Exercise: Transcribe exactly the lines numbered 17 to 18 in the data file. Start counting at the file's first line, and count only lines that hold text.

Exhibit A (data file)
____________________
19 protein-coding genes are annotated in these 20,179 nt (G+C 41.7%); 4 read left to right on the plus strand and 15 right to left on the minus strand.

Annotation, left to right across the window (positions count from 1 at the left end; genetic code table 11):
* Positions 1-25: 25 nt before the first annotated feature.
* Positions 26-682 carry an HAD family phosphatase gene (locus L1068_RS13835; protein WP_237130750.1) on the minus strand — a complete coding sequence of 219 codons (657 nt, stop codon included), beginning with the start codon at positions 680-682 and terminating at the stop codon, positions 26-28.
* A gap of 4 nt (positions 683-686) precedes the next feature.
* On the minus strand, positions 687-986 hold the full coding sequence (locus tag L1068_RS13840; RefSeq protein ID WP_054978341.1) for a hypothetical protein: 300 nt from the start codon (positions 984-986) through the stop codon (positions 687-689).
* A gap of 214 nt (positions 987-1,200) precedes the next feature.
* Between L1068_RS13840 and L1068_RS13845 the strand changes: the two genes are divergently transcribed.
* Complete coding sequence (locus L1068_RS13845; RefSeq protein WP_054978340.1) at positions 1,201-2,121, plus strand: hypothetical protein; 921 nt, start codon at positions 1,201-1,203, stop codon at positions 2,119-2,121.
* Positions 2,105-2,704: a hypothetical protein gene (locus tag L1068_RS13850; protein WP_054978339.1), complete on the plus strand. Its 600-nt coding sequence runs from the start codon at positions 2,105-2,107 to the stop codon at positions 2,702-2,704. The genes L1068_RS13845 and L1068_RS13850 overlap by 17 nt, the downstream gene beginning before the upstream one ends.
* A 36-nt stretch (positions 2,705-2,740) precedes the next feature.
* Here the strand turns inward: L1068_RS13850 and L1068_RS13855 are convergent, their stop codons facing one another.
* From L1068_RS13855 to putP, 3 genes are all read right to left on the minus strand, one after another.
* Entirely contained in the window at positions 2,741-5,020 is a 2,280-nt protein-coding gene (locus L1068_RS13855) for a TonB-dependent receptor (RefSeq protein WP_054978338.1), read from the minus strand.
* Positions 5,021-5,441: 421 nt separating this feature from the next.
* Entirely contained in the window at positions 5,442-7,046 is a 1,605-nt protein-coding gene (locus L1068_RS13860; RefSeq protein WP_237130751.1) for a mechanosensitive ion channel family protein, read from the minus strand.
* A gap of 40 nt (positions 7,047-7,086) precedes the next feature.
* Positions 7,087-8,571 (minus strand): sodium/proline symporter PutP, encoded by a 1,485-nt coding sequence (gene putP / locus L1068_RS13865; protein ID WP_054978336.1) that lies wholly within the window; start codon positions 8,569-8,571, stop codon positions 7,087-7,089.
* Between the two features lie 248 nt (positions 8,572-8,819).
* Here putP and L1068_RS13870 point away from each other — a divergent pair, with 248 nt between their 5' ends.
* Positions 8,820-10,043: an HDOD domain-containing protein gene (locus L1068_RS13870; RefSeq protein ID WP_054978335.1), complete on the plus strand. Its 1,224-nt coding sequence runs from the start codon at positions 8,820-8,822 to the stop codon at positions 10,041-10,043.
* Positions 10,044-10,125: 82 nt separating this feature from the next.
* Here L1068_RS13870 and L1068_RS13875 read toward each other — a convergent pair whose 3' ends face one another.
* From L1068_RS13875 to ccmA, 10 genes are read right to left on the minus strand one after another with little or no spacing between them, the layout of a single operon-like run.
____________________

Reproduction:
* A gap of 40 nt (positions 7,047-7,086) precedes the next feature.
* Positions 7,087-8,571 (minus strand): sodium/proline symporter PutP, encoded by a 1,485-nt coding sequence (gene putP / locus L1068_RS13865; protein ID WP_054978336.1) that lies wholly within the window; start codon positions 8,569-8,571, stop codon positions 7,087-7,089.